It sounds crazy, I know--putting fruit and tomatoes in a rice dish that cooks overnight in a crockpot. But all the ingredients blend together into a sweet, savory, sticky rice cholent that is just delicious. Bocharim know rice, and they know how to cook!
This is a full meal in a pot: ground beef, chicken, spaghetti noodles and potatoes swimming in a savory sauce. Thanks to the Yerushalmi caterer Moshe Goldin for this recipe--the only cholent my family is willing to eat! Note to people doubling or halving the recipe: this is meant to be cooked in layers that completely fill the pot, so change your pot size accordingly and make sure you still have nice separate layers in the new pot, and that it is filled to the top.
Perfect with a steaming cup of tea on a cold winter's day, the cinnamon in this recipe warms you up, the aroma fills the house, and the sweet potato keeps this whole-wheat recipe moist. Healthy and delicious!
This is a traditional one-pot Buchari dish cooked in layers that, when served together, are a feast for the eyes and stomach alike. Each layer absorbs some of the flavor of the other layers, and the bottom layer of carrots comes out kind of caramelized and delicious. I make it with brown rice on erev Yom Kippur and we don't feel hunger for the next 20 hours!
I love the Indian spice combinations, but I had to alter some recipes to get to something that I could make with the ingredients and tools on hand...the result pleased the whole family, and that is truly rare! This one will have Indian spices wafting through your kitchen into every room of the house. There will be enough sauce left over to pour over a bed of saffron rice.
Translated from the original Hebrew, I found this recipe on the Mako food site. It can also be made not for Passover using 100 grams of breadcrumbs instead of the ground nuts. It is easy and truly decadent--my chocaholic family gave it 5 stars! Also great a la mode...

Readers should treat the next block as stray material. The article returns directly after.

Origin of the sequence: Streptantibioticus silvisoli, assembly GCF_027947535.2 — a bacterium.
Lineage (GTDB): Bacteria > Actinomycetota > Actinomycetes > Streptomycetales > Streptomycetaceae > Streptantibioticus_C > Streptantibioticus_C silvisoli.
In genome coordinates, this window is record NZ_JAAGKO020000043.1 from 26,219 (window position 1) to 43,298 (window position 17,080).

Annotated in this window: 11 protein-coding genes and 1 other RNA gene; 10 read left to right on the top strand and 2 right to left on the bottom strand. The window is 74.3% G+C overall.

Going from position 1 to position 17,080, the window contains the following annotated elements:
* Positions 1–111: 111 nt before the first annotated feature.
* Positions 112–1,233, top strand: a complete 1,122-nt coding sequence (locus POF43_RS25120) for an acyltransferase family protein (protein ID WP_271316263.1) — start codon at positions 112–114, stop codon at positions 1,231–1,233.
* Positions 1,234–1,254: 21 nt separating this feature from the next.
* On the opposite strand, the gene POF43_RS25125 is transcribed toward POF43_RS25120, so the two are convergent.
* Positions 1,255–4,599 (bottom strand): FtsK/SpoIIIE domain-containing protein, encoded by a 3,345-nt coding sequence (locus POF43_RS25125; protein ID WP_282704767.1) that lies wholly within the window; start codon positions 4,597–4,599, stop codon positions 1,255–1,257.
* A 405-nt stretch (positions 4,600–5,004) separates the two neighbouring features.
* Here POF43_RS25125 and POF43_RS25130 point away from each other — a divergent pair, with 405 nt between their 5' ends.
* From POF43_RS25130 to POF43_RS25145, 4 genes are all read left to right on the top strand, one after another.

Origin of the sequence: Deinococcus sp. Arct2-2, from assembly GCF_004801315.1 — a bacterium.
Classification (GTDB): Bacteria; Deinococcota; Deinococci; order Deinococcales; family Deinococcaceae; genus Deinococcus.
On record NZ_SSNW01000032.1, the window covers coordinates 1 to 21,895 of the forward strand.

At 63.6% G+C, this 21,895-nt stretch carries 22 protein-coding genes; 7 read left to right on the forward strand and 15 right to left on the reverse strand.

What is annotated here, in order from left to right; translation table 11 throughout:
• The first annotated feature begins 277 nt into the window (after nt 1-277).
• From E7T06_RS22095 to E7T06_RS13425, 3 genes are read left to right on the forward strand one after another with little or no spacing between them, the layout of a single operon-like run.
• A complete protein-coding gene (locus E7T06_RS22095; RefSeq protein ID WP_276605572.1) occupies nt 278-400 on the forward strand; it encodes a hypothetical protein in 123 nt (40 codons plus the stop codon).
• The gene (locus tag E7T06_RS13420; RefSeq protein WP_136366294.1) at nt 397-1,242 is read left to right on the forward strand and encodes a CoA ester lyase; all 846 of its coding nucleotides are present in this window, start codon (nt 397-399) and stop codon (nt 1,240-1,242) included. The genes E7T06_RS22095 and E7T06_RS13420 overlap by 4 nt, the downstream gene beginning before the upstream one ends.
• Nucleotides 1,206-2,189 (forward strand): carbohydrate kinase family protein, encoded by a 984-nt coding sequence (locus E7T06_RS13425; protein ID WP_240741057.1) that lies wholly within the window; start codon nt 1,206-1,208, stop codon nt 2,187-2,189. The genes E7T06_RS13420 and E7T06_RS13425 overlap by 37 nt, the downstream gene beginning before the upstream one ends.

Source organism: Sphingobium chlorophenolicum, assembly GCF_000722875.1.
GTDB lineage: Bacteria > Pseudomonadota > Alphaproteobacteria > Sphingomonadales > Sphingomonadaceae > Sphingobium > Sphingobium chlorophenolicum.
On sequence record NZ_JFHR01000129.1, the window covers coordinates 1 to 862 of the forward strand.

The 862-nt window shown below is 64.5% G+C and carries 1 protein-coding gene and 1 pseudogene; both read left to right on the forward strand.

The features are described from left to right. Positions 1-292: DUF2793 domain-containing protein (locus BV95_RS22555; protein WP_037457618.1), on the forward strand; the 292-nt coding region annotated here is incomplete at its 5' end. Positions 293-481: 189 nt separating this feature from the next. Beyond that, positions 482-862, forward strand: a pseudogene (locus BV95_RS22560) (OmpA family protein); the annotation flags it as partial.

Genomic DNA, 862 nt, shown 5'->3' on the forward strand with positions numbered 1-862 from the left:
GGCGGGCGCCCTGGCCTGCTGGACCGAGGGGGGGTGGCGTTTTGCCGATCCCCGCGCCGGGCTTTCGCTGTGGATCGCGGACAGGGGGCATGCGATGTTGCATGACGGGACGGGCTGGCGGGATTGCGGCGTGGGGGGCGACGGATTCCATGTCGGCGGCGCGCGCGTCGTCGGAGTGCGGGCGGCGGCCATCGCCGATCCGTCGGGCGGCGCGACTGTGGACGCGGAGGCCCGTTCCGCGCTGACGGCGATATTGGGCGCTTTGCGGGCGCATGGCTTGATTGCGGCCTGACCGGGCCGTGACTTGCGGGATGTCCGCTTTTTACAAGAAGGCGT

Simple, dairy, and partly-healthy (to assuage the guilt!). This recipe can be doubled, tripled, quadrupled, etc. and you can add chocolate chips to the batter, etc. Thanks to my friend Michal for this recipe.
My sister-in-law Bracha's meatballs are soft and perfect in soup or sauce. They can be made Italian by adding some Italian spices (oregano, basil, parsley) or Middle Eastern by adding coriander, cumin & tumeric. But for child-friendly meatballs, we leave them as they are. They can also be made with breadcrumbs (not on Passover) instead of the potato flour, or to use up leftover potato flour after Passover.
This recipe uses low-fat white cheese common here in Israel. I do not know what the US equivalent would be, as cream cheeses are much heavier. It looks beautiful with its white top layer on top of the brown cake, and tastes best after a day or two in the fridge.
This was my grandmother's signature cake--she once took it overseas in a suitcase for my mother's birthday! It's moist, not too sweet and a nice mix of chocolate and nuts. You can substitute matzo meal for the breadcrumbs to make this for Passover.
This year I finally figured out the secret to converting a regular cake recipe to a Passover cake recipe! The secret is that when you replace the flour in the recipe with matzo meal, you sub 40% of it with something else, like shredded coconut or ground nuts. This way you avoid baking a brick (like the ones our ancestors made during the slavery in Egypt!).
The bananas in this recipe also help to moisten the cake.